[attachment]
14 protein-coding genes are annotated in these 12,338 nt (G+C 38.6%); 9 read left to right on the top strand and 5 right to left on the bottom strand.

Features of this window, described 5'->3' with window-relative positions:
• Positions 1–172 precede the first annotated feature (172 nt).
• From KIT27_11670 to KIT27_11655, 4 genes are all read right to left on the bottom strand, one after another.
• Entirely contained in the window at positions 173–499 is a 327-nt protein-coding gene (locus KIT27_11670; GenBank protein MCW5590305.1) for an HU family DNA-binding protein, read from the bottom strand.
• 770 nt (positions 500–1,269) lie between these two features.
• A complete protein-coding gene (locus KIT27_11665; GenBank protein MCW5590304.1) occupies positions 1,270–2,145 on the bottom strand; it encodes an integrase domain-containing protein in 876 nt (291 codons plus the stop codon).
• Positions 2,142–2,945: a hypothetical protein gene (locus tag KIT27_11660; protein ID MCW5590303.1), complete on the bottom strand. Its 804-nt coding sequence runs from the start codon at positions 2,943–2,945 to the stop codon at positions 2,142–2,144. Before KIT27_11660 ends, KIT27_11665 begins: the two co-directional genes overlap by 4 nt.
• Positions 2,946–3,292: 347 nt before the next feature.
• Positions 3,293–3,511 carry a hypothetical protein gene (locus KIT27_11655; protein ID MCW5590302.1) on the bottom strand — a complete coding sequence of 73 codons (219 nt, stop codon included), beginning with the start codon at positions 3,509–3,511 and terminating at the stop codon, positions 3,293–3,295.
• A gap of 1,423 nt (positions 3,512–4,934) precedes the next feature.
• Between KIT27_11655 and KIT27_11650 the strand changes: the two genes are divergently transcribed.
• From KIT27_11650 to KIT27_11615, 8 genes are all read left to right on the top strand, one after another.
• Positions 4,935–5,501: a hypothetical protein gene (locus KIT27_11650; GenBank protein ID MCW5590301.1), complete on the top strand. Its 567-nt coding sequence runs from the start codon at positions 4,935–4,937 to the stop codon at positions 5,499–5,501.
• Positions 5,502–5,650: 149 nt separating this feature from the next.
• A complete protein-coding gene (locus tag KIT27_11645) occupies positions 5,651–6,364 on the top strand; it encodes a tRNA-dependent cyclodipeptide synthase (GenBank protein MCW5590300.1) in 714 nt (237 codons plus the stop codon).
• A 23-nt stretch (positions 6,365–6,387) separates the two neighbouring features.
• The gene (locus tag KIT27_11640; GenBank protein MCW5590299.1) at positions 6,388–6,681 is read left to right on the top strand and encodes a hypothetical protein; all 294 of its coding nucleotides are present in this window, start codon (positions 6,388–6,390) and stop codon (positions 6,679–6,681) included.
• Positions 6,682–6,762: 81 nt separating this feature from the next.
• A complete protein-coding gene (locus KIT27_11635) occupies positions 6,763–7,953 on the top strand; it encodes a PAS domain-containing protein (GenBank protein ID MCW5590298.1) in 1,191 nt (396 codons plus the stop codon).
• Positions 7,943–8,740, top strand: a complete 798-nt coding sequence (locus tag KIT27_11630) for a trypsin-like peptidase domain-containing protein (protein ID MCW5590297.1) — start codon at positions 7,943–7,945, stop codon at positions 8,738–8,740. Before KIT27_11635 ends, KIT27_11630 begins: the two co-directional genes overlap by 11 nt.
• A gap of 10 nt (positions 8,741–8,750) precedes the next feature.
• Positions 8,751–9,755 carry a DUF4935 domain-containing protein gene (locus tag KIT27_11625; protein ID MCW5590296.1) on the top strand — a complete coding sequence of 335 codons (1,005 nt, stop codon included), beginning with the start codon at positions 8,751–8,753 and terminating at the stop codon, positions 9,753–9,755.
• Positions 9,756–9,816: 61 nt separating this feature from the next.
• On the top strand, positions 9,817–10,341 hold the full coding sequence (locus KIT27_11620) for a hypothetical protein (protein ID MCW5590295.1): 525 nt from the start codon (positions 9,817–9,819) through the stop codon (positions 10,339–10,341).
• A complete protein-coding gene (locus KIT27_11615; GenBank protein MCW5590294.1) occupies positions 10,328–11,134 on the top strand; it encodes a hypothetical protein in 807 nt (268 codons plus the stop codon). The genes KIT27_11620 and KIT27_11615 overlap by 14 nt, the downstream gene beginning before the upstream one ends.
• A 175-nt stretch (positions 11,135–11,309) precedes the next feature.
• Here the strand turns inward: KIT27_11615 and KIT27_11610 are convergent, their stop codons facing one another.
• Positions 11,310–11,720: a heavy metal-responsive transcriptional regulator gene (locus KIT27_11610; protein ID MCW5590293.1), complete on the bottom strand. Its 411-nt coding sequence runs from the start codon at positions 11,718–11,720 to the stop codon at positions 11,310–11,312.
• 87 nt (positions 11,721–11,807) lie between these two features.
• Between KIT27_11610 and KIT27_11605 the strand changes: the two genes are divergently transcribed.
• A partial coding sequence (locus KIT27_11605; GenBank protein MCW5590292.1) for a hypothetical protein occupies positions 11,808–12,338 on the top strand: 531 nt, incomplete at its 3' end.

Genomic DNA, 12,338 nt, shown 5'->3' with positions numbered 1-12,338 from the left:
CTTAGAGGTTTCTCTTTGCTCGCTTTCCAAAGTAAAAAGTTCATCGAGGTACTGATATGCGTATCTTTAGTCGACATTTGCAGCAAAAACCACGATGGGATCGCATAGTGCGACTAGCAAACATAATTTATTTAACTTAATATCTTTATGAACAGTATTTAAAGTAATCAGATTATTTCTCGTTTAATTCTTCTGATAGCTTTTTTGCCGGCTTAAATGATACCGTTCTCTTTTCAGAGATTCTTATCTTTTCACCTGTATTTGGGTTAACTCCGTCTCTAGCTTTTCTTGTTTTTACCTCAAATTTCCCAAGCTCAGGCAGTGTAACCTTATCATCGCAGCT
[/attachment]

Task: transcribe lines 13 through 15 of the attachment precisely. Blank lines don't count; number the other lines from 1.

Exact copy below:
• From KIT27_11650 to KIT27_11615, 8 genes are all read left to right on the top strand, one after another.
• Positions 4,935–5,501: a hypothetical protein gene (locus KIT27_11650; GenBank protein ID MCW5590301.1), complete on the top strand. Its 567-nt coding sequence runs from the start codon at positions 4,935–4,937 to the stop codon at positions 5,499–5,501.
• Positions 5,502–5,650: 149 nt separating this feature from the next.